But that undersells the talent here. Iguodala is an elite multipurpose tool, a perennial borderline All-Star in the weaker conference. Andrew Bogut in his prime was an All-Star talent, and though he’ll never reach his two-way peak again because of injuries, his defense this season was as airtight as it has ever been. Klay Thompson is a solid NBA shooting guard, Lee is a versatile offensive player (and two-time All-Star), and Curry is a devastating scheme-buster. Whatever your base defense, you have to toss it out against the Dubs.

The bench was shaky after the departures of Carl Landry and Jarrett Jack, but no team really wants those contracts on their books right now. The Warriors should be far enough under the tax to use the full midlevel exception this offseason, and possibly again in July 2015. Getting Festus Ezeli back will help, and the two rookies who didn’t play at all this season will develop. Draymond Green has already emerged as a crucial piece, though he has only one year left on his deal. No one knows what Harrison Barnes is yet. The Warriors had sky-high internal expectations for him before the season, but he flopped, and he may end up as a trade chip for a team that can’t deal first-round picks. The Dubs will surely peddle Lee and Barnes as a combination as Lee’s contract ticks toward expiration.


You have to go back only to the 2011 Mavericks to find a team that won the ring with one jump-shooting All-Star and a bunch of well-selected “pretty good” puzzle pieces. The Pau Gasol–Kobe Bryant Lakers weren’t appreciably more talented, top to bottom, than these Warriors at full health. Hell, these Dubs damn near took out the Clippers despite Bogut’s absence. The lines between Western Conference powers are very thin.

Golden State pushed the Clips by playing a smart brand of hoops — going small, running Curry in pick-and-rolls, and whipping the ball around the Clippers’ trapping defense until an open shot emerged. Again, Jackson is a smart coach who did well with this team. The offense had some hiccups, and any team with this level of passing and shooting should rank better than 12th in points per possession. This team didn’t quite reach its ceiling, and the team concluded Jackson wasn’t the right guy to push that ceiling higher.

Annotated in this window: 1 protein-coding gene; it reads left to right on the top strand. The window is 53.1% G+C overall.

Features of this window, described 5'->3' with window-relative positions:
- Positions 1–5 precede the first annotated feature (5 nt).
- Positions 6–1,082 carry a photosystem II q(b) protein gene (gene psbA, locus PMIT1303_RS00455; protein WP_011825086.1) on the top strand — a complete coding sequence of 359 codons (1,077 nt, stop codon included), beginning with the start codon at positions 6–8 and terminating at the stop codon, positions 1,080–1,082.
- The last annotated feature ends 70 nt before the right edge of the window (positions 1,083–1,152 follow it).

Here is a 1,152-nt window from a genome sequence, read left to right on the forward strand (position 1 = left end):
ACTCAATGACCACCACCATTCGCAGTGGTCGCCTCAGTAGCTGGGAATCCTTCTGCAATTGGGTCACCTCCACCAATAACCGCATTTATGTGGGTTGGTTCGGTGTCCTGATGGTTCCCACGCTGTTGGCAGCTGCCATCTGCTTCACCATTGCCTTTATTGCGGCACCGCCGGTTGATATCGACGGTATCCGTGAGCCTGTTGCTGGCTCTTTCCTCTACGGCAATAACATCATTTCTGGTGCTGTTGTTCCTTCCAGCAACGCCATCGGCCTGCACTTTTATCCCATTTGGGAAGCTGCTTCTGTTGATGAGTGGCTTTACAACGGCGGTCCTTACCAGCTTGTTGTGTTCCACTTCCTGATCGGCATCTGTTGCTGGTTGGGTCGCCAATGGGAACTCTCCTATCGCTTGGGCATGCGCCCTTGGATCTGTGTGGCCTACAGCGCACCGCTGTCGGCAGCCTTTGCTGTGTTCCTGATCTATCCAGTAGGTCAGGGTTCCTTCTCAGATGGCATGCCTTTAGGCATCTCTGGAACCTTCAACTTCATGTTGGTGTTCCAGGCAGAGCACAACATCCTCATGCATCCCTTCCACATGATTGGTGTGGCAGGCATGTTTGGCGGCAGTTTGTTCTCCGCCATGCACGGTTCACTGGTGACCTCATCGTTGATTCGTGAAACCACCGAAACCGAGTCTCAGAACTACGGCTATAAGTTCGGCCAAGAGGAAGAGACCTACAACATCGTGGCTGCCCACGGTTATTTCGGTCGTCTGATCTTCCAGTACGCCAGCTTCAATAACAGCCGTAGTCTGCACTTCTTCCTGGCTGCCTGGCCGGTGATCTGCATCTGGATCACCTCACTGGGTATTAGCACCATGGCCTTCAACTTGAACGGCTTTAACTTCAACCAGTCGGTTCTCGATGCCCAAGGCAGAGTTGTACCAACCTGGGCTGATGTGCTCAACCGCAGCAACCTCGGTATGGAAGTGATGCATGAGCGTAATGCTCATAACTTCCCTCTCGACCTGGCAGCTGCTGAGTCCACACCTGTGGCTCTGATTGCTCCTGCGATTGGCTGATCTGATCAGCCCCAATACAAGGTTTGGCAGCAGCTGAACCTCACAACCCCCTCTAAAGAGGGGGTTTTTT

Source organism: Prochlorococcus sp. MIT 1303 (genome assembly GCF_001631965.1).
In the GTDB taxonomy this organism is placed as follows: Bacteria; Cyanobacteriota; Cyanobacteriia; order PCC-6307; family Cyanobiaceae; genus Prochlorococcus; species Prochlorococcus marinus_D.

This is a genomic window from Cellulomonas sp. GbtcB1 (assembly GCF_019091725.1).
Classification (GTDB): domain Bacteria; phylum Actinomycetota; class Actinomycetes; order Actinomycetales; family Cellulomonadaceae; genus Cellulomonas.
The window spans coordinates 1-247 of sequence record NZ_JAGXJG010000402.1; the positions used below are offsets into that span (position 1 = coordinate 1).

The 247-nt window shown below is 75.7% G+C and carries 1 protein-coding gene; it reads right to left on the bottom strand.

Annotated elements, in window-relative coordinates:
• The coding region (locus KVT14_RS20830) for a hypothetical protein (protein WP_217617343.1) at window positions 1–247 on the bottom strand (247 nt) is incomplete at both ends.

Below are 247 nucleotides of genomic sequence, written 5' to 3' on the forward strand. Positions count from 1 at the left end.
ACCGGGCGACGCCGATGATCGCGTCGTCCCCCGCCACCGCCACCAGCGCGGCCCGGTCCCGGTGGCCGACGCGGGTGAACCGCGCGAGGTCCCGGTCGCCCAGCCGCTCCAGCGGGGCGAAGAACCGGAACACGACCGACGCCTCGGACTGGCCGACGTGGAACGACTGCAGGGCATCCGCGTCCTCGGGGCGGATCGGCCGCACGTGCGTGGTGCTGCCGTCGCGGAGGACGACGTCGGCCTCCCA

The Dubs were sometimes careless with the ball, though they cleaned that up as the season went on. Their offense lacked continuity; opposing defenses that snuffed out the first option could count on the Warriors devolving into a vapid isolation play over the last 12 seconds of the shot clock. The team chased mismatches on the block like an addict, chucking the ball to so-so post-up players and asking them to back down into uncomfortable fadeaway shots.

Those were low percentage plays in the aggregate, but there were situations in which they worked. Barnes and Thompson can both score over smaller players, and some opponents are stupid enough to double-team post-ups far from the hoop — opening up shooters around the floor. The Warriors punished both San Antonio and Denver in the playoffs last season by attacking smaller guards down low, forcing both teams to scramble their rotations. They weren’t quite able to inflict the same damage against the Clips, though there were stretches in which post-ups were effective.

The next coach just has to mold the talent toward a more cohesive, cooperative offense. The materials are there; these are refined players with some exquisite skill sets. The defense is fine as is, though coaches must always nurture that end of the floor.

Kerr is a triangle offense guy, but he’d surely be willing to run a more traditional hybrid offense instead of imposing the pure triangle on a talented veteran team. D’Antoni is an offensive genius, but he’s damaged goods right now, and he has clashed with players at each of his last two stops. Van Gundy isn’t a happy-go-lucky sort, but he was well-liked in Orlando beyond Dwight Howard, and he has always maximized his team’s talent on both ends.

There will be other candidates. This is an attractive job. Firing Jackson is not some no-brainer, black-and-white choice, and there is no way of knowing how it will work out. Basketball is a funny, unpredictable sport. D.J. Augustin had one foot out of the league before saving the Bulls’ season. Luol Deng is a well-respected jack-of-all-trades, but he didn’t move the needle much in Cleveland, despite filling a position at which the Cavs had got zero production. Moving on from Lionel Hollins to Dave Joerger was a risk that infuriated the fan base during Memphis’s early struggles, but it has worked out just fine.

Golden State did well under Jackson, and he was a big part of that success. The players spoke up for him and played hard. But the Warriors are wagering they are better off with a different coach, and they have legitimate grounds — for basketball reasons and off-court issues — to believe that.

Now let’s see who they hire.